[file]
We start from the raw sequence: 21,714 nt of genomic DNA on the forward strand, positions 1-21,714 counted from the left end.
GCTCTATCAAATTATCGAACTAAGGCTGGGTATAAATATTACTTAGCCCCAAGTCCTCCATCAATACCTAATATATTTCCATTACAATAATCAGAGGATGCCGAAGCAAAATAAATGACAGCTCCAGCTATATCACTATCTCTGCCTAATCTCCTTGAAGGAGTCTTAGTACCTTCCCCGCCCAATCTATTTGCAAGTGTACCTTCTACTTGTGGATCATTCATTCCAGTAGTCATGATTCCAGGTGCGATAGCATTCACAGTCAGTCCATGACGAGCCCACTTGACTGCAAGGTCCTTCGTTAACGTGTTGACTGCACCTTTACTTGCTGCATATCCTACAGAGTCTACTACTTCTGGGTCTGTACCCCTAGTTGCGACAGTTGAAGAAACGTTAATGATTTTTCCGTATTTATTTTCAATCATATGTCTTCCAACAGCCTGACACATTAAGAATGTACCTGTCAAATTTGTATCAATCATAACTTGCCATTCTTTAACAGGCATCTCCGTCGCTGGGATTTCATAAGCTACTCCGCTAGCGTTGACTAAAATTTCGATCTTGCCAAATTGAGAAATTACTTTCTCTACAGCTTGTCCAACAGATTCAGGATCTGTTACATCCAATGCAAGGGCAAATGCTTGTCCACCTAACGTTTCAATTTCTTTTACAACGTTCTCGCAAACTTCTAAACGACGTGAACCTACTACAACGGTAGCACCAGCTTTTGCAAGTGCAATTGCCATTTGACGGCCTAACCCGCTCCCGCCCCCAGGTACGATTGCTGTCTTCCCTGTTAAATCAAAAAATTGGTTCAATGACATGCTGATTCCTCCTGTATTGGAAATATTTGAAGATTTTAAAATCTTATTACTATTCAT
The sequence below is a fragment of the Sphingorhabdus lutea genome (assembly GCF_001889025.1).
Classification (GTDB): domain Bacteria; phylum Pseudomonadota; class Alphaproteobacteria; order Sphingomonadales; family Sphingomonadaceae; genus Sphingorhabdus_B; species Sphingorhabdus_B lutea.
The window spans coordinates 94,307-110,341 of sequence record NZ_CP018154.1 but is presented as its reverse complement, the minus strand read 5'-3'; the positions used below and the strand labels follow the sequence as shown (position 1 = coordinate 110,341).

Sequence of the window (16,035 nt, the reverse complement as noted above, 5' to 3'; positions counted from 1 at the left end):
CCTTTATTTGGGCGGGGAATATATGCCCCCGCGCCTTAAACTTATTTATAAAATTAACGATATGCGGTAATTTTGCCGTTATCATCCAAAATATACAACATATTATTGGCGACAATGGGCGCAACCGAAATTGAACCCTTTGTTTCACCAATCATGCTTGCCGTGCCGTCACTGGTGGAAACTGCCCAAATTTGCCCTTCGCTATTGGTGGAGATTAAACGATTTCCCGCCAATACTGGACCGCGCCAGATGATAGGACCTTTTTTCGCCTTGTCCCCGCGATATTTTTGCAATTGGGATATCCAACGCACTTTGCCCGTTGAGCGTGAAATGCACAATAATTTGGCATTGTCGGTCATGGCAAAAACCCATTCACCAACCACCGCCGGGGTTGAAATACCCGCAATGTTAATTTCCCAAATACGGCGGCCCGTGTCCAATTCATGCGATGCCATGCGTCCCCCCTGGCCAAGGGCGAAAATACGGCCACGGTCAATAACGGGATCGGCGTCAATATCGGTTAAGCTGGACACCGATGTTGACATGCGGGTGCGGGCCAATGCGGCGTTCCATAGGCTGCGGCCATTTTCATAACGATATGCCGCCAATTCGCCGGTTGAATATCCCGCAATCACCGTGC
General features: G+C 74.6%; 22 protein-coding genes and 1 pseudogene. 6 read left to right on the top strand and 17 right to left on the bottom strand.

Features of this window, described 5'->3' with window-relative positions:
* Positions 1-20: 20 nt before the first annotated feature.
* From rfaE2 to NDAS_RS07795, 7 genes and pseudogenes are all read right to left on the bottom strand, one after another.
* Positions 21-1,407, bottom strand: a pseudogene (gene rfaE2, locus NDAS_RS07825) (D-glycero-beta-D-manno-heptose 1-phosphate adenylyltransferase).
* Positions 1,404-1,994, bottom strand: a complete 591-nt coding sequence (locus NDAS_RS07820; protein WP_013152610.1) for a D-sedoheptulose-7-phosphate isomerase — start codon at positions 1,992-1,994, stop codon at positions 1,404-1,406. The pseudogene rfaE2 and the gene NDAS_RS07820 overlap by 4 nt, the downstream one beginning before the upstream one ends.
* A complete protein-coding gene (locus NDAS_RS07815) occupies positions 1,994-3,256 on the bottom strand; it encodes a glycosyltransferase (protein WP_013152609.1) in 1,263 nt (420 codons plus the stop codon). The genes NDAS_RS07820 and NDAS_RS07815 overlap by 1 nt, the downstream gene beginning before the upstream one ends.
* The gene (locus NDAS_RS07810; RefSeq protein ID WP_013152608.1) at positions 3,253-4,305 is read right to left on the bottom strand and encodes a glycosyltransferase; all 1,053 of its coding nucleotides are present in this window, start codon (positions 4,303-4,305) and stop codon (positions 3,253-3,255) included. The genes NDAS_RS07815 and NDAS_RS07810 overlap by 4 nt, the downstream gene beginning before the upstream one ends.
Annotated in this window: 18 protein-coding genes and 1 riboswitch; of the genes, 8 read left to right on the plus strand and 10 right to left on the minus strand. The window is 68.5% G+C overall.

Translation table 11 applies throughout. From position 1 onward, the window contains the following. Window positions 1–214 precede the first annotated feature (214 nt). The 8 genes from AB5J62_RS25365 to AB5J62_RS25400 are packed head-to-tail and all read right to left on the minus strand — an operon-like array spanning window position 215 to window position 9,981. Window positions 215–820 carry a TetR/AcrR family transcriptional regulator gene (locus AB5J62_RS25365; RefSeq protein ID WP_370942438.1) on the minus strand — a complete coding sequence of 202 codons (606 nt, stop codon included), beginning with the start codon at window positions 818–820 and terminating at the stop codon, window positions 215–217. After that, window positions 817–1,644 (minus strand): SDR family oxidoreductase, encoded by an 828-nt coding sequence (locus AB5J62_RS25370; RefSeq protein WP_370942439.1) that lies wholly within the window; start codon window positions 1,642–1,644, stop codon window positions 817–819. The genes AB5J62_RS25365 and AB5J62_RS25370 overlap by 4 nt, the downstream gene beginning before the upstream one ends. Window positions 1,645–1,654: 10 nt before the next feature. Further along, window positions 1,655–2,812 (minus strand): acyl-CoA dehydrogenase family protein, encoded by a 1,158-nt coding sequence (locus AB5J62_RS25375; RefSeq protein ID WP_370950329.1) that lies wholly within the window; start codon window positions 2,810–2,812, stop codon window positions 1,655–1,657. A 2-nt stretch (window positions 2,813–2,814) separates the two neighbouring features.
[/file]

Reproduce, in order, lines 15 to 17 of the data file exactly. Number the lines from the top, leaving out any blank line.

* The gene (locus NDAS_RS07810; RefSeq protein ID WP_013152608.1) at positions 3,253-4,305 is read right to left on the bottom strand and encodes a glycosyltransferase; all 1,053 of its coding nucleotides are present in this window, start codon (positions 4,303-4,305) and stop codon (positions 3,253-3,255) included. The genes NDAS_RS07815 and NDAS_RS07810 overlap by 4 nt, the downstream gene beginning before the upstream one ends.
Annotated in this window: 18 protein-coding genes and 1 riboswitch; of the genes, 8 read left to right on the plus strand and 10 right to left on the minus strand. The window is 68.5% G+C overall.

Translation table 11 applies throughout. From position 1 onward, the window contains the following. Window positions 1–214 precede the first annotated feature (214 nt). The 8 genes from AB5J62_RS25365 to AB5J62_RS25400 are packed head-to-tail and all read right to left on the minus strand — an operon-like array spanning window position 215 to window position 9,981. Window positions 215–820 carry a TetR/AcrR family transcriptional regulator gene (locus AB5J62_RS25365; RefSeq protein ID WP_370942438.1) on the minus strand — a complete coding sequence of 202 codons (606 nt, stop codon included), beginning with the start codon at window positions 818–820 and terminating at the stop codon, window positions 215–217. After that, window positions 817–1,644 (minus strand): SDR family oxidoreductase, encoded by an 828-nt coding sequence (locus AB5J62_RS25370; RefSeq protein WP_370942439.1) that lies wholly within the window; start codon window positions 1,642–1,644, stop codon window positions 817–819. The genes AB5J62_RS25365 and AB5J62_RS25370 overlap by 4 nt, the downstream gene beginning before the upstream one ends. Window positions 1,645–1,654: 10 nt before the next feature. Further along, window positions 1,655–2,812 (minus strand): acyl-CoA dehydrogenase family protein, encoded by a 1,158-nt coding sequence (locus AB5J62_RS25375; RefSeq protein ID WP_370950329.1) that lies wholly within the window; start codon window positions 2,810–2,812, stop codon window positions 1,655–1,657. A 2-nt stretch (window positions 2,813–2,814) separates the two neighbouring features.